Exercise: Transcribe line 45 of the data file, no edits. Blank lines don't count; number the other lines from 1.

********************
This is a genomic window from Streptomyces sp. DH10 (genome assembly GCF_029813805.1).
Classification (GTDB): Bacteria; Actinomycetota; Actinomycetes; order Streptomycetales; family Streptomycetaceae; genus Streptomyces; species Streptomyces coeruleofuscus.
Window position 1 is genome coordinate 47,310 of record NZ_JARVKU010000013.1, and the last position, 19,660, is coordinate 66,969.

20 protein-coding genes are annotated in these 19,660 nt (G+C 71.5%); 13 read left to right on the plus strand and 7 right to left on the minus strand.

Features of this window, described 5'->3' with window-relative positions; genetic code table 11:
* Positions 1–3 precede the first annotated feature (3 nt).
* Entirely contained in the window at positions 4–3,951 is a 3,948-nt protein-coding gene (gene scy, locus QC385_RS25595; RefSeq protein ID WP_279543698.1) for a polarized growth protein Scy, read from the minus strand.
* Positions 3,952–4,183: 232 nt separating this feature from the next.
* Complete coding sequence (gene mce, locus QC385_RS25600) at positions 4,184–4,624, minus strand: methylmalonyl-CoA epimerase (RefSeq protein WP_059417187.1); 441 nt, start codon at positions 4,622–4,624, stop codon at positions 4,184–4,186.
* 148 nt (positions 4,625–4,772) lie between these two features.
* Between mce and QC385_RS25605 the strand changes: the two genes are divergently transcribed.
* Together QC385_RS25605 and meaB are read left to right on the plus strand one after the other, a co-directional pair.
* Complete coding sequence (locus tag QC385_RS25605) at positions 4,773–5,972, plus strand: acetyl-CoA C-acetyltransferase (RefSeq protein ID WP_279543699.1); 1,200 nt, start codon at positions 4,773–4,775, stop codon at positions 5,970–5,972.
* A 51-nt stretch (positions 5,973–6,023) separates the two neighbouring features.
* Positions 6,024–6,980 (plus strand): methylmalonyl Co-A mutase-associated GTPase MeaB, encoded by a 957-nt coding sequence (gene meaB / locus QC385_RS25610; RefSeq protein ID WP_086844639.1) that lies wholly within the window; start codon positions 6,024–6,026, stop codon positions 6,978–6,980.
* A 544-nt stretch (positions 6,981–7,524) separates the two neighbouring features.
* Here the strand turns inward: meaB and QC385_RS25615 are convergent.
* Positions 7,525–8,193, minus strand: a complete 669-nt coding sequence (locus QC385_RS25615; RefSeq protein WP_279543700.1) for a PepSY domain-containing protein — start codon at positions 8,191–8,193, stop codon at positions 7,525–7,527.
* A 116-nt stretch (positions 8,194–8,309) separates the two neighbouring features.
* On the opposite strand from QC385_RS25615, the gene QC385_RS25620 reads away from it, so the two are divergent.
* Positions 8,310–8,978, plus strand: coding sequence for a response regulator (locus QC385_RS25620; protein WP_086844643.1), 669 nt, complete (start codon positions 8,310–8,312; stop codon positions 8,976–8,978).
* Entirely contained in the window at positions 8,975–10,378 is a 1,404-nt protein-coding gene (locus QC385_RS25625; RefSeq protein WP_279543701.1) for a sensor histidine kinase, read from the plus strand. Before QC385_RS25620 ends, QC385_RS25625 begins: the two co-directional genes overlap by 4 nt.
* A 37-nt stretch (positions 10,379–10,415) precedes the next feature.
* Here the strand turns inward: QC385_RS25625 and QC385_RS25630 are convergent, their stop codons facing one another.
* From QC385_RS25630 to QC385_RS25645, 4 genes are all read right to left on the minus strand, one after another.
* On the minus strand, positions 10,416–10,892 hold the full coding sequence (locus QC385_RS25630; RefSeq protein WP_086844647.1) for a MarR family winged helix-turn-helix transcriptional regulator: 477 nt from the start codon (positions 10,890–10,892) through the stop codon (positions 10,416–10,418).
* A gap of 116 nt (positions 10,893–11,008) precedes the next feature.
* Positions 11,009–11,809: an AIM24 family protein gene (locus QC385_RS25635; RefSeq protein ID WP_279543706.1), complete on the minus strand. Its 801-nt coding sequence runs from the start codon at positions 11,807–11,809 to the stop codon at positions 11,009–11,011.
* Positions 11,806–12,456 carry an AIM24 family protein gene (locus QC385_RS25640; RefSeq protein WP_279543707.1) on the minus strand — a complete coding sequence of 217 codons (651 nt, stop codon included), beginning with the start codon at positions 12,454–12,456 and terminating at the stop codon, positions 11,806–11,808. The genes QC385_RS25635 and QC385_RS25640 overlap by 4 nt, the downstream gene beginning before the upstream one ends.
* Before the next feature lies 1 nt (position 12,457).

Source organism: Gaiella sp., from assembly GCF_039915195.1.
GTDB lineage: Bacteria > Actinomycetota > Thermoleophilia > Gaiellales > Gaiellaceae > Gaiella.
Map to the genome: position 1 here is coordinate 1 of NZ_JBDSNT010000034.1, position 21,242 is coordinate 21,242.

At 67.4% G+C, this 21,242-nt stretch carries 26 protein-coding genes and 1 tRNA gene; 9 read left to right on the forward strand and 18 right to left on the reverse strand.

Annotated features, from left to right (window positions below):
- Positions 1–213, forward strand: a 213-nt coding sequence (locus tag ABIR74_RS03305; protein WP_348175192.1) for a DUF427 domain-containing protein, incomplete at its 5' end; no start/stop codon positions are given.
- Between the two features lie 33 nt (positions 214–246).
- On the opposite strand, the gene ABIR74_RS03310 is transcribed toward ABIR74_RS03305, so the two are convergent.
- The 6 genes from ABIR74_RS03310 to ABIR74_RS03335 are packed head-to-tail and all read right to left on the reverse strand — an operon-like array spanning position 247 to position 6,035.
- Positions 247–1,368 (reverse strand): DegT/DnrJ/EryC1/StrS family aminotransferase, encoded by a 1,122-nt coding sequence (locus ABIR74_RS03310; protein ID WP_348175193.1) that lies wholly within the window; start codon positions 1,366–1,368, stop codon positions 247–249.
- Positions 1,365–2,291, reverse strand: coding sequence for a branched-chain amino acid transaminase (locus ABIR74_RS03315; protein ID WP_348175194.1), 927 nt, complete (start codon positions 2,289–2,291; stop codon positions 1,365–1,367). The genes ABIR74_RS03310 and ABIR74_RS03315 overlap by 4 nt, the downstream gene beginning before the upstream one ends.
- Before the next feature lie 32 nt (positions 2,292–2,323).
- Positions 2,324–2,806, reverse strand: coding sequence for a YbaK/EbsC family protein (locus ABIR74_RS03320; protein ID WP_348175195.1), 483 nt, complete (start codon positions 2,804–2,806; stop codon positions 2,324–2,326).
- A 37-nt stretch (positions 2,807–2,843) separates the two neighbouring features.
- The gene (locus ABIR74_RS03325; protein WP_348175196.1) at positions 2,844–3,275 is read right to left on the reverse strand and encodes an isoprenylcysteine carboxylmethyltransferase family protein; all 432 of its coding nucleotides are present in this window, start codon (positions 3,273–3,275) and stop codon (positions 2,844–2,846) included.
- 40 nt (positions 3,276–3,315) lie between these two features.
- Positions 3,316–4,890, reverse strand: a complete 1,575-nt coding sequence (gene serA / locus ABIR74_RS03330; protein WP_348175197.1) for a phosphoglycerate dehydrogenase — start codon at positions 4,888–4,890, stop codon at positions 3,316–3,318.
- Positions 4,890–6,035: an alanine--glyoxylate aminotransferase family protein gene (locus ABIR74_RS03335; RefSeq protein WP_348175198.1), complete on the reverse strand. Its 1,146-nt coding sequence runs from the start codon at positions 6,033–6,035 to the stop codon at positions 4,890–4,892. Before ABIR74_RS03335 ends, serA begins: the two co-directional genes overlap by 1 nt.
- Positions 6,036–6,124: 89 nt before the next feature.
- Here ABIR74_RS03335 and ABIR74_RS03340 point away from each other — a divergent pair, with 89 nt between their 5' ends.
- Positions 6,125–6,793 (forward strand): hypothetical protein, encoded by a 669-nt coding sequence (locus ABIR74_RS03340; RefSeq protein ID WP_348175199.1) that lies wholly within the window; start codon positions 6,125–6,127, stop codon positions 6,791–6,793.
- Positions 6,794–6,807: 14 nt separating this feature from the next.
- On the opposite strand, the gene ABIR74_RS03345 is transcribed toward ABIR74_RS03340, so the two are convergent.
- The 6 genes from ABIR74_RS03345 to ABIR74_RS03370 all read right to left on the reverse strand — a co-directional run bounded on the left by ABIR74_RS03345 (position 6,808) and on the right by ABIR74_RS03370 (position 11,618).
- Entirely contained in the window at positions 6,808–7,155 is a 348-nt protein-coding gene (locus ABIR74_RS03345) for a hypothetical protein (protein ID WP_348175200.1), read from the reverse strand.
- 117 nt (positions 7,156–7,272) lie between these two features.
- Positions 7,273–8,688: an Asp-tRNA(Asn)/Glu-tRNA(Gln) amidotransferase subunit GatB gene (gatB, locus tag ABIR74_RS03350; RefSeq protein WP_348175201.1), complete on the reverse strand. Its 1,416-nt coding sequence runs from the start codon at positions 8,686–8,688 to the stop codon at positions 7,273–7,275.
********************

- The gene (locus ABIR74_RS03325; protein WP_348175196.1) at positions 2,844–3,275 is read right to left on the reverse strand and encodes an isoprenylcysteine carboxylmethyltransferase family protein; all 432 of its coding nucleotides are present in this window, start codon (positions 3,273–3,275) and stop codon (positions 2,844–2,846) included.